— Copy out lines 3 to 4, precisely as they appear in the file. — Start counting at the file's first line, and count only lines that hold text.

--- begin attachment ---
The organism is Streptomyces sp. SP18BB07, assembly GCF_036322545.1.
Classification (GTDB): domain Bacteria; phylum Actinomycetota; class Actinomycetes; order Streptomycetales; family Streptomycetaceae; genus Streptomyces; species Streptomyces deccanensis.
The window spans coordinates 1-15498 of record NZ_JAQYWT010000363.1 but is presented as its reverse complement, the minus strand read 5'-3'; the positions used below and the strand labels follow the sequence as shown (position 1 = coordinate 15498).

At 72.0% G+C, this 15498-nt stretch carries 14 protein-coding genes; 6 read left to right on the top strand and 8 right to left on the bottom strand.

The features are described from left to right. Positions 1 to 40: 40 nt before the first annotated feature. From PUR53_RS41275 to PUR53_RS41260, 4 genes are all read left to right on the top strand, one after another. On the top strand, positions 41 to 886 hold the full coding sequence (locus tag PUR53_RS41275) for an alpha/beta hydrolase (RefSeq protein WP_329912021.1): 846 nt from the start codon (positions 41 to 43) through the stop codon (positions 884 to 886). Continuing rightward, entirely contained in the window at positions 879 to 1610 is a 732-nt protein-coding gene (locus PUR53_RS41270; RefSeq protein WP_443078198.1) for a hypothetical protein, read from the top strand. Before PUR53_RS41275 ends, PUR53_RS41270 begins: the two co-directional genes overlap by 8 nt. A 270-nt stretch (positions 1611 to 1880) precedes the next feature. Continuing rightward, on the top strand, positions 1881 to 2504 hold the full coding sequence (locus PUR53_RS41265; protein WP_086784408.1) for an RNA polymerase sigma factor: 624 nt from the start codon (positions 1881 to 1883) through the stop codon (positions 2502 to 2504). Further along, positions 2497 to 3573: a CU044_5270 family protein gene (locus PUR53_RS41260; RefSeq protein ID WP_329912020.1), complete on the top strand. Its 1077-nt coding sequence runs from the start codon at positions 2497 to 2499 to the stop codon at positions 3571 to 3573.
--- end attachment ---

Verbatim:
The window spans coordinates 1-15498 of record NZ_JAQYWT010000363.1 but is presented as its reverse complement, the minus strand read 5'-3'; the positions used below and the strand labels follow the sequence as shown (position 1 = coordinate 15498).

At 72.0% G+C, this 15498-nt stretch carries 14 protein-coding genes; 6 read left to right on the top strand and 8 right to left on the bottom strand.